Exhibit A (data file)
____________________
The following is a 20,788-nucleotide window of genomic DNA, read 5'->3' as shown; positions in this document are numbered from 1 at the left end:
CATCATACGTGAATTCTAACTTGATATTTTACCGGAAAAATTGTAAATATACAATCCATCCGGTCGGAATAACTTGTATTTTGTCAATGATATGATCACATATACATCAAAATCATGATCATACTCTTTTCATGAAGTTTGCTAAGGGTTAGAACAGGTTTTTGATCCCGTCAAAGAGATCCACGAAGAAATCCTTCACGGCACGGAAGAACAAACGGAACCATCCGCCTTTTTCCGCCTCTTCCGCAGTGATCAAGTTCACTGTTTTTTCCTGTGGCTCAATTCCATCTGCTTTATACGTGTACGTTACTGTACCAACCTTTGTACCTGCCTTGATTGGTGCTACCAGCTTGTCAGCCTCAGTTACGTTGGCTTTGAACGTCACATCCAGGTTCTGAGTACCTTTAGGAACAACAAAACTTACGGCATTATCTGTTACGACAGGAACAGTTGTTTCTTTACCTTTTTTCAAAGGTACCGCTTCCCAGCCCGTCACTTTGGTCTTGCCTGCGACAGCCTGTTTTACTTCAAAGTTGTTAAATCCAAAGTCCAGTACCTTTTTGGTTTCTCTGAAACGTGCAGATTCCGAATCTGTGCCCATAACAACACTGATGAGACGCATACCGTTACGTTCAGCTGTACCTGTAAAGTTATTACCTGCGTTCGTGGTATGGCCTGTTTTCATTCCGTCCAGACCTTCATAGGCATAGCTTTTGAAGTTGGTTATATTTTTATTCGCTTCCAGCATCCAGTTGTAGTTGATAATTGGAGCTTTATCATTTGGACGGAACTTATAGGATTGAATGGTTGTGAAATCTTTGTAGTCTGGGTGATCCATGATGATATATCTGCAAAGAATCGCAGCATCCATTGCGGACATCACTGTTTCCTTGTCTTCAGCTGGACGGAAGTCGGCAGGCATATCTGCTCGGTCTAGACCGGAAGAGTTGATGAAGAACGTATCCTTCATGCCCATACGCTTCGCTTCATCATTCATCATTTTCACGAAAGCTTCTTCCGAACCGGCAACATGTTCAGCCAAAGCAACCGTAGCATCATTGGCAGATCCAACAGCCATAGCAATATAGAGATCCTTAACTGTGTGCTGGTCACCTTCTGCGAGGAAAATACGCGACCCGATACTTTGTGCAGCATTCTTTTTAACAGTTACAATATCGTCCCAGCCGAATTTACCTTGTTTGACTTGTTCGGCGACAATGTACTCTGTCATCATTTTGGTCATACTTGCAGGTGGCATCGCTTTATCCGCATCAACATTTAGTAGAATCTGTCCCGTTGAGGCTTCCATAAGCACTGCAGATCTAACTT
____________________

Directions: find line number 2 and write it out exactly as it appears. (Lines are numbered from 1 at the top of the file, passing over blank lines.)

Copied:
CATCATACGTGAATTCTAACTTGATATTTTACCGGAAAAATTGTAAATATACAATCCATCCGGTCGGAATAACTTGTATTTTGTCAATGATATGATCACATATACATCAAAATCATGATCATACTCTTTTCATGAAGTTTGCTAAGGGTTAGAACAGGTTTTTGATCCCGTCAAAGAGATCCACGAAGAAATCCTTCACGGCACGGAAGAACAAACGGAACCATCCGCCTTTTTCCGCCTCTTCCGCAGTGATCAAGTTCACTGTTTTTTCCTGTGGCTCAATTCCATCTGCTTTATACGTGTACGTTACTGTACCAACCTTTGTACCTGCCTTGATTGGTGCTACCAGCTTGTCAGCCTCAGTTACGTTGGCTTTGAACGTCACATCCAGGTTCTGAGTACCTTTAGGAACAACAAAACTTACGGCATTATCTGTTACGACAGGAACAGTTGTTTCTTTACCTTTTTTCAAAGGTACCGCTTCCCAGCCCGTCACTTTGGTCTTGCCTGCGACAGCCTGTTTTACTTCAAAGTTGTTAAATCCAAAGTCCAGTACCTTTTTGGTTTCTCTGAAACGTGCAGATTCCGAATCTGTGCCCATAACAACACTGATGAGACGCATACCGTTACGTTCAGCTGTACCTGTAAAGTTATTACCTGCGTTCGTGGTATGGCCTGTTTTCATTCCGTCCAGACCTTCATAGGCATAGCTTTTGAAGTTGGTTATATTTTTATTCGCTTCCAGCATCCAGTTGTAGTTGATAATTGGAGCTTTATCATTTGGACGGAACTTATAGGATTGAATGGTTGTGAAATCTTTGTAGTCTGGGTGATCCATGATGATATATCTGCAAAGAATCGCAGCATCCATTGCGGACATCACTGTTTCCTTGTCTTCAGCTGGACGGAAGTCGGCAGGCATATCTGCTCGGTCTAGACCGGAAGAGTTGATGAAGAACGTATCCTTCATGCCCATACGCTTCGCTTCATCATTCATCATTTTCACGAAAGCTTCTTCCGAACCGGCAACATGTTCAGCCAAAGCAACCGTAGCATCATTGGCAGATCCAACAGCCATAGCAATATAGAGATCCTTAACTGTGTGCTGGTCACCTTCTGCGAGGAAAATACGCGACCCGATACTTTGTGCAGCATTCTTTTTAACAGTTACAATATCGTCCCAGCCGAATTTACCTTGTTTGACTTGTTCGGCGACAATGTACTCTGTCATCATTTTGGTCATACTTGCAGGTGGCATCGCTTTATCCGCATCAACATTTAGTAGAATCTGTCCCGTTGAGGCTTCCATAAGCACTGCAGATCTAACTT